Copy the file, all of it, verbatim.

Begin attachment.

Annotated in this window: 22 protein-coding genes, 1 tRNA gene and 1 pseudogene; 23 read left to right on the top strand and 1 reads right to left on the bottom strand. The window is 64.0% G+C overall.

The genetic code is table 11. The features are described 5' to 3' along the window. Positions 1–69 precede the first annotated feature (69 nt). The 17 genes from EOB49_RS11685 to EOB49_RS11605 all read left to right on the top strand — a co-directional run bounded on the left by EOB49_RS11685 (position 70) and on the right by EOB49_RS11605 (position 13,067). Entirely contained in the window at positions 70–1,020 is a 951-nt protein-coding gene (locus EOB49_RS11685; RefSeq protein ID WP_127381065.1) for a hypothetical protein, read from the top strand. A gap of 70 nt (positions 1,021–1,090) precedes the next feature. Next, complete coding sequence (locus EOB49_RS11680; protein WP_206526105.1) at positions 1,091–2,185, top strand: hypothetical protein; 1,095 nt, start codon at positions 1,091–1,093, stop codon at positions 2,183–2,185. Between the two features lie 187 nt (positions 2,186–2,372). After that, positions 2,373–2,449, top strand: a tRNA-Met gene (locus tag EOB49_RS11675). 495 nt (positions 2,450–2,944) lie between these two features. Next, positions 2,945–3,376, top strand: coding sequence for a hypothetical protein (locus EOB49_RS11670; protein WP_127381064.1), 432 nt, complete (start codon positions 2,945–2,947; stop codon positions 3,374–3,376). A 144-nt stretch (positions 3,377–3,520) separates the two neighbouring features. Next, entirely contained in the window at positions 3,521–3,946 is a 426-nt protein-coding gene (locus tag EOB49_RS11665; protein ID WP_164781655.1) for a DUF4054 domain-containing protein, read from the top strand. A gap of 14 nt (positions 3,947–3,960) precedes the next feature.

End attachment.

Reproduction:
Annotated in this window: 22 protein-coding genes, 1 tRNA gene and 1 pseudogene; 23 read left to right on the top strand and 1 reads right to left on the bottom strand. The window is 64.0% G+C overall.

The genetic code is table 11. The features are described 5' to 3' along the window. Positions 1–69 precede the first annotated feature (69 nt). The 17 genes from EOB49_RS11685 to EOB49_RS11605 all read left to right on the top strand — a co-directional run bounded on the left by EOB49_RS11685 (position 70) and on the right by EOB49_RS11605 (position 13,067). Entirely contained in the window at positions 70–1,020 is a 951-nt protein-coding gene (locus EOB49_RS11685; RefSeq protein ID WP_127381065.1) for a hypothetical protein, read from the top strand. A gap of 70 nt (positions 1,021–1,090) precedes the next feature. Next, complete coding sequence (locus EOB49_RS11680; protein WP_206526105.1) at positions 1,091–2,185, top strand: hypothetical protein; 1,095 nt, start codon at positions 1,091–1,093, stop codon at positions 2,183–2,185. Between the two features lie 187 nt (positions 2,186–2,372). After that, positions 2,373–2,449, top strand: a tRNA-Met gene (locus tag EOB49_RS11675). 495 nt (positions 2,450–2,944) lie between these two features. Next, positions 2,945–3,376, top strand: coding sequence for a hypothetical protein (locus EOB49_RS11670; protein WP_127381064.1), 432 nt, complete (start codon positions 2,945–2,947; stop codon positions 3,374–3,376). A 144-nt stretch (positions 3,377–3,520) separates the two neighbouring features. Next, entirely contained in the window at positions 3,521–3,946 is a 426-nt protein-coding gene (locus tag EOB49_RS11665; protein ID WP_164781655.1) for a DUF4054 domain-containing protein, read from the top strand. A gap of 14 nt (positions 3,947–3,960) precedes the next feature.